Water features require different care depending on the season. During spring and summer when the days are hot, water can evaporate quickly so you must keep an eye on the water level in the feature to prevent it running dry. Remember that the pump must always be submerged in water – if the fountain is left running but is without water, this can cause considerable damage to the pump and prevent it working properly in the future.
Likewise, in winter it is important to make sure that the water in the fountain is kept above freezing point. Water expands when it freezes, so if it is allowed to freeze within the feature, the pressure can cause a lot of damage, potentially preventing the fountain from working properly. If you have an outdoor water feature that you can bring indoors, the temperature inside your home should be high enough to prevent the water freezing. However, if you want to leave the feature outdoors, you should remove any water at the start of the winter, or alternatively try Primrose’s Fountain Frost-Free, an eco-friendly and safe product which you simply add to the water to prevent it freezing, enabling you to continue enjoying the feature throughout wintertime.
Fountains can also be prone to algae growth, particularly outdoor fountains; the supply of water together with plenty of sun provides optimum growing conditions. This can cause the water in your feature to turn green. To avoid this, make sure you change the water regularly to prevent any build-up of algae. You can also buy a water feature cleaner which will keep the water clear and free of algae. Primrose recommends Ambienté Fountain Safe as an economical, effective and safe fountain cleaner. This can also be combined with Ambienté’s Stainless Steel Water Feature Cleaner, a fantastic, innovative product designed to prevent limescale buildup on stainless steel features and to keep them shiny and clean.
The winter may seem an unlikely time for gardening, but provided you can withstand the cold for a short while, there are many plants that are best started in the colder months in preparation for spring. Tulips and crocuses are great ones to start off with. If you’re more into fruit and veg than flowers, why not try growing your own rhubarb? And since the ground may be quite solid, it never hurts to have a spare planter or grow bed lying around.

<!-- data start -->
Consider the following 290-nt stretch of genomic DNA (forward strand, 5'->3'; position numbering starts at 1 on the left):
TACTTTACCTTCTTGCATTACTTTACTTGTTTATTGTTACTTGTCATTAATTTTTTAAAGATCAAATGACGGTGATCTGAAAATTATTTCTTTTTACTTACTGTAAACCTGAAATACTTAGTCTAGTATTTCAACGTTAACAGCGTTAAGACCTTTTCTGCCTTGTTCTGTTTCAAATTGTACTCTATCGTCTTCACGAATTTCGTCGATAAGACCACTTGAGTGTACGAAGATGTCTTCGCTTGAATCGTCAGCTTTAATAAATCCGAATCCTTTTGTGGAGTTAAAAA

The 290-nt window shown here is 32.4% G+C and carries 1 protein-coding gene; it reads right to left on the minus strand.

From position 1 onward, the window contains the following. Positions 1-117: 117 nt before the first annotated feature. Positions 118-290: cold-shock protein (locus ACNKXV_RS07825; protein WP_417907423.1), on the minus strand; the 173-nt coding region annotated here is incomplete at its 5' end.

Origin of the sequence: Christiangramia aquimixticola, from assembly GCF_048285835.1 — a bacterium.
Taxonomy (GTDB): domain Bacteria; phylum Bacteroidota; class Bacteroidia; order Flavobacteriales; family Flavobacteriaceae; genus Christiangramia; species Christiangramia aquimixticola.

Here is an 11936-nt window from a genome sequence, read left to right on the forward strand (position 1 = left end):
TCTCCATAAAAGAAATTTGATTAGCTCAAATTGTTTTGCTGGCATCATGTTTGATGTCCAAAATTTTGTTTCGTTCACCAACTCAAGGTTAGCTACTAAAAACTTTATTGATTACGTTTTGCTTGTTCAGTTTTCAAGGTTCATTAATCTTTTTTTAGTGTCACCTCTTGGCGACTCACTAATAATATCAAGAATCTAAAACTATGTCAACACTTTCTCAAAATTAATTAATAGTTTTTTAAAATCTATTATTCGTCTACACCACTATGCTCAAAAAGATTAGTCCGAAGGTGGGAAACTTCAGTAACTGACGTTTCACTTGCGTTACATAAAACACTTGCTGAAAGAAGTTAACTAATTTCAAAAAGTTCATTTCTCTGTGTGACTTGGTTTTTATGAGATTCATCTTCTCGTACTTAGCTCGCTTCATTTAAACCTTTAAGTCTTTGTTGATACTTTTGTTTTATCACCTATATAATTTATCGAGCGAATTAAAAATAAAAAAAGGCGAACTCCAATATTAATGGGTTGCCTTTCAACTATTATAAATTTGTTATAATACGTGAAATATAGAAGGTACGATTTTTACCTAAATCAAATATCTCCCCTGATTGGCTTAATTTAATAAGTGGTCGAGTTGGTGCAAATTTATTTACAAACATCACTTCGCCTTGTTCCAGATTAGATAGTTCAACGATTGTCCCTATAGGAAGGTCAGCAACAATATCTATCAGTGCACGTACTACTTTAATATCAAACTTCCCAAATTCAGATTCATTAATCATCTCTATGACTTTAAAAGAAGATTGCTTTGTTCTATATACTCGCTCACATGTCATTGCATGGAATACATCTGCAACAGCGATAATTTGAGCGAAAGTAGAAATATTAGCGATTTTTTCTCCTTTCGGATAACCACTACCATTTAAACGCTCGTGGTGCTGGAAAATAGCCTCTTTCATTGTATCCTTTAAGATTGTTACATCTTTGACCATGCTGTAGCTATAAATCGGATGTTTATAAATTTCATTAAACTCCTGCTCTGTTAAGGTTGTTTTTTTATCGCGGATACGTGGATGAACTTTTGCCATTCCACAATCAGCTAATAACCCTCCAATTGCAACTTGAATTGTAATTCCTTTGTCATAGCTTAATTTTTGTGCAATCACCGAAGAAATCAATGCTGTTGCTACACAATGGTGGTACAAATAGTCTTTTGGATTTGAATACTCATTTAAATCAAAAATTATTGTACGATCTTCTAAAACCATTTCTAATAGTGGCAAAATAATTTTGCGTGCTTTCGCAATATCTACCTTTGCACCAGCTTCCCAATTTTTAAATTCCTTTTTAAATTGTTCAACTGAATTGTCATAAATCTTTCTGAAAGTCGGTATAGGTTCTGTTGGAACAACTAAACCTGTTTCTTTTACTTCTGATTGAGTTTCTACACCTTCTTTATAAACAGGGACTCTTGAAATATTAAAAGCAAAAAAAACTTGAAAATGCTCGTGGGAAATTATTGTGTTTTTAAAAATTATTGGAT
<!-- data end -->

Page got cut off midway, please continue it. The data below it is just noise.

If the thought of labouring outside in the cold does not appeal to you, you can still continue to enjoy gardening within the comfort of your home. Window boxes and trough planters are slim lined and fit neatly on any window ledge, allowing you to continue to propagate your bulbs and seeds indoors, rather than relying on whatever the local florist can provide. Herbs in particular are great for indoor gardening and you can often find handy and affordable herb growing kits which will also sit on your window sill and are ideal for beginners and experienced gardeners alike.
At this time of year, protecting your more fragile plants and flowers from the frost and cold is a big priority. If you are anxious about leaving them open to the weather outside, it’s best to store them inside a greenhouse. However, if indoor space is an issue, do not despair! Fleecy plant covers are just the ticket to keep your garden plants protected from frost. Cheap, effective and easy to use, they just slip over the plant and keep it safe from the harsh winter weather while still allowing moisture and light to penetrate through to the plant
August is a busy month for gardeners – the majority of the time in my garden has been spent watering! In most areas of the UK we’ve actually had a fair bit of sunshine this summer, which is marvellous for sunbathing but hard work for gardeners!
On the plus side, tomato blight seems to be thankfully absent this year – the warm dry weather is to thank for that. However we have had some short, intense periods of rain which have been fantastic for the plants, and also for the weeds!
If you are finding you are running out of space to compost the spoils of your weeding escapades, it may be time to invest in a compost bin! If you already have a bin, a compost rotation system involving two or more compost bins can be a very valuable addition to a well functioning and efficient garden. This system works by filling up one bin whilst the other gets busy composting. You can then empty one whilst the other is composting – fantastic!
Those of you who have been growing your own potatoes, broad beans and other veg will find that you have a constant supply of peelings and shells finding their way to the compost from the kitchen – we’ve found some fantastic compost caddies which can store uncooked kitchen food waste – especially useful when winter approaches and we all feel less inclined to visit the garden!